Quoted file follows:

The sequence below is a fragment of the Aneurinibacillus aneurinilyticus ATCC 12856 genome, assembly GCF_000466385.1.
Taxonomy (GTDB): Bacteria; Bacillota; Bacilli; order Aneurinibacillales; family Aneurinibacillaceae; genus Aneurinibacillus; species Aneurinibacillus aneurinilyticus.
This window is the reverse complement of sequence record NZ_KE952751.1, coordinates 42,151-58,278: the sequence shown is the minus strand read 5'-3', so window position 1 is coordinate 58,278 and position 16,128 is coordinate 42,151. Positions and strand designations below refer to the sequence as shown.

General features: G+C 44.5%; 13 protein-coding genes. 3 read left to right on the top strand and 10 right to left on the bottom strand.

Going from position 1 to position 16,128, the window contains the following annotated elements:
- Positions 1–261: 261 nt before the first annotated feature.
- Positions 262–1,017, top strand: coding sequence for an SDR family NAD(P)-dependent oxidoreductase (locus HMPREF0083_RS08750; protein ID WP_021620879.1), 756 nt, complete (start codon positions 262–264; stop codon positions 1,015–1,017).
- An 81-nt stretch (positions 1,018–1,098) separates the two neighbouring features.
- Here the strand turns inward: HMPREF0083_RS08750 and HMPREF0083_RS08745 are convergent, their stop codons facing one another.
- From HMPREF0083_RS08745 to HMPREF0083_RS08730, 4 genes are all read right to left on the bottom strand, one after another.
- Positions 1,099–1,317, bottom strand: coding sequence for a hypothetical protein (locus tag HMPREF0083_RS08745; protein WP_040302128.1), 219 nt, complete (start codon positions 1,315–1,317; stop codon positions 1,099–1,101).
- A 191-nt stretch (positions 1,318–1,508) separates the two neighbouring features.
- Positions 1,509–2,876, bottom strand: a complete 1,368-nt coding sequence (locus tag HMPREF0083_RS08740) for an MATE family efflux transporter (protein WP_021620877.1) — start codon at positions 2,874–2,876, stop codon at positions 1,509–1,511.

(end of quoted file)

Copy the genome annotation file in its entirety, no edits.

The sequence below is a fragment of the Aneurinibacillus aneurinilyticus ATCC 12856 genome, assembly GCF_000466385.1.
Taxonomy (GTDB): Bacteria; Bacillota; Bacilli; order Aneurinibacillales; family Aneurinibacillaceae; genus Aneurinibacillus; species Aneurinibacillus aneurinilyticus.
This window is the reverse complement of sequence record NZ_KE952751.1, coordinates 42,151-58,278: the sequence shown is the minus strand read 5'-3', so window position 1 is coordinate 58,278 and position 16,128 is coordinate 42,151. Positions and strand designations below refer to the sequence as shown.

General features: G+C 44.5%; 13 protein-coding genes. 3 read left to right on the top strand and 10 right to left on the bottom strand.

Going from position 1 to position 16,128, the window contains the following annotated elements:
- Positions 1–261: 261 nt before the first annotated feature.
- Positions 262–1,017, top strand: coding sequence for an SDR family NAD(P)-dependent oxidoreductase (locus HMPREF0083_RS08750; protein ID WP_021620879.1), 756 nt, complete (start codon positions 262–264; stop codon positions 1,015–1,017).
- An 81-nt stretch (positions 1,018–1,098) separates the two neighbouring features.
- Here the strand turns inward: HMPREF0083_RS08750 and HMPREF0083_RS08745 are convergent, their stop codons facing one another.
- From HMPREF0083_RS08745 to HMPREF0083_RS08730, 4 genes are all read right to left on the bottom strand, one after another.
- Positions 1,099–1,317, bottom strand: coding sequence for a hypothetical protein (locus tag HMPREF0083_RS08745; protein WP_040302128.1), 219 nt, complete (start codon positions 1,315–1,317; stop codon positions 1,099–1,101).
- A 191-nt stretch (positions 1,318–1,508) separates the two neighbouring features.
- Positions 1,509–2,876, bottom strand: a complete 1,368-nt coding sequence (locus tag HMPREF0083_RS08740) for an MATE family efflux transporter (protein WP_021620877.1) — start codon at positions 2,874–2,876, stop codon at positions 1,509–1,511.